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Photo by Susan Yin on Unsplash

Mobility as a Service (MaaS) has experienced a deeper level of scrutiny and re-assessment over the past few months. There have been many articles, op eds, webinars, and podcasts devoted to the topic of commercial and business model sustainability for MaaS platforms, public and private. In addition, the use cases that demonstrate long term viability of MaaS have also been deconstructed to better understand how they can best serve consumers and society at large.

Through this deeper level of introspection, many different (and consistent) themes have been discussed and circulated amongst the mobility ecosystem for a better understanding of the…


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Photo by Mika Baumeister on Unsplash

Introduction

Mobility-as-a-Service (MaaS) has been receiving quite a bit of attention lately. Stakeholders, investors, operators, and the general public have become quite familar with the concept of MaaS. However, many are wondering what this all means for the future of mobility and how we function as a society of individuals left with personal choices related to how we move about the urban environment.

This attention is specifically related to what is the value MaaS can deliver to society in terms of contribution to the betterment of environment, economy, and public health. While COVID-19 has served as an inflection point in…


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Virgin Hyperloop One Concept

The past six months has left our heads spinning. From complete lockdown and isolation, to phased reopenings, to a summer that encouraged (and promoted) holiday travel to desinations throughout Europe, the mobility landscape we have learned to navigate in and around has been ever changing. Fellow urbanists (such as myself) have sought to use this opportunity during the “pause” in movement and economic activity to promote urban design and intervention schemes that were only visions and dreams just a year ago. …


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A new mobility forum has recently launched in the Greater Copenhagen Bi-National Region of Eastern Denmark and Southern Sweden to establish a broad discussion around sustainable mobility and accessability, rural mobility, and other topics. The forum is aiming for a broad group of stakeholders across 4 regions, 70+ municipalities, 3+ PTAs and a number of private service and tech providers to have a continuous discussion and debate on the future of sustainable mobility.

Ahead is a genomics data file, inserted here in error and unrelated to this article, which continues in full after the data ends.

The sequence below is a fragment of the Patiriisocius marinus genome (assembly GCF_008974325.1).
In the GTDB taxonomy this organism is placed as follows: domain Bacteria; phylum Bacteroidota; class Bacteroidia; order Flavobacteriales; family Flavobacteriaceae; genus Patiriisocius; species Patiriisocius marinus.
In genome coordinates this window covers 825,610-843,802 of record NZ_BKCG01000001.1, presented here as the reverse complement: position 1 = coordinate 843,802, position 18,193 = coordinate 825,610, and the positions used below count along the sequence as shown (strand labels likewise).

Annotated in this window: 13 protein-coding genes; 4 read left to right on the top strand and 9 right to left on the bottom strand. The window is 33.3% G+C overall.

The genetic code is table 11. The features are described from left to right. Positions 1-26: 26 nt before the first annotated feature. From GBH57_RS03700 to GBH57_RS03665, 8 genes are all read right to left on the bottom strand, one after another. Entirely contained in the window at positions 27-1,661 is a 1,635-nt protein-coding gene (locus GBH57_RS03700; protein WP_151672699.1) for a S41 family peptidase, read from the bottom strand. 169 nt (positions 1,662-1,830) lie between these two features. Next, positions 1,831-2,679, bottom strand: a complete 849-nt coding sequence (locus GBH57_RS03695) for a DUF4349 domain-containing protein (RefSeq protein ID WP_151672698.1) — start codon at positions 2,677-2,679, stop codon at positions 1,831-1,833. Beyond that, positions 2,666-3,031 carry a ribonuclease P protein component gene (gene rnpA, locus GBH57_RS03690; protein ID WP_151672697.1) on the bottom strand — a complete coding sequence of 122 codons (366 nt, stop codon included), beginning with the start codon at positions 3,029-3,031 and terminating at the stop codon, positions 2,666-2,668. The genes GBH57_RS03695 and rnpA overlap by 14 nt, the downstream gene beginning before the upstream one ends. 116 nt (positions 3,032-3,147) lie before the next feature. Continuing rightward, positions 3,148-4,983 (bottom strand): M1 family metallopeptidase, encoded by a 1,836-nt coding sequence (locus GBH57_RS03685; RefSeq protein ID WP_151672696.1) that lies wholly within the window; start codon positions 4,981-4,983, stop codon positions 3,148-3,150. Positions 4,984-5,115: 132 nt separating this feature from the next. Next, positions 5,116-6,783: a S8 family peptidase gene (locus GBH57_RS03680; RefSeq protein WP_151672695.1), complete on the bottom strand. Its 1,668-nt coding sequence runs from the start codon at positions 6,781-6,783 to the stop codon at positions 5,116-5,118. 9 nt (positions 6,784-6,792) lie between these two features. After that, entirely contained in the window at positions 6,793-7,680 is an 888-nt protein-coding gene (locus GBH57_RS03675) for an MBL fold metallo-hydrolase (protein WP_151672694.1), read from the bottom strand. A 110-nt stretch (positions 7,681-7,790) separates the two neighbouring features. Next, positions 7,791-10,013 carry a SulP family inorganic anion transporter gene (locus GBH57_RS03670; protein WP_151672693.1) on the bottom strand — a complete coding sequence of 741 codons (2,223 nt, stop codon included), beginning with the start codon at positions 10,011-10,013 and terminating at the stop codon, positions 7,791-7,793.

Greater Copenhagen Region

Four regions and 46 local authorities in Eastern Denmark, as well as 33 local authorities and a region in Southern Sweden collaborate closely to…


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Photo by Andrew Gook on Unsplash

As our cities emerge from lockdown stage post-COVID, physical urban design interventions have been implemented on a broad scale. From wider sidewalks, to pop up bike lanes, to car free central business districts, many of the ideas and schemes that were only dreamt of by urbanists post-World War II to counteract the primacy of the automobile have been quickly put into action.

Flattening the Curve

While this has been a promising infrastructure opportunity, the motivations for this transformation are rooted in the requirements for encouraging social distancing to “flatten the curve” from a public health perspective. A key concern amongst…


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Photo by Pontus Ohlsson on Unsplash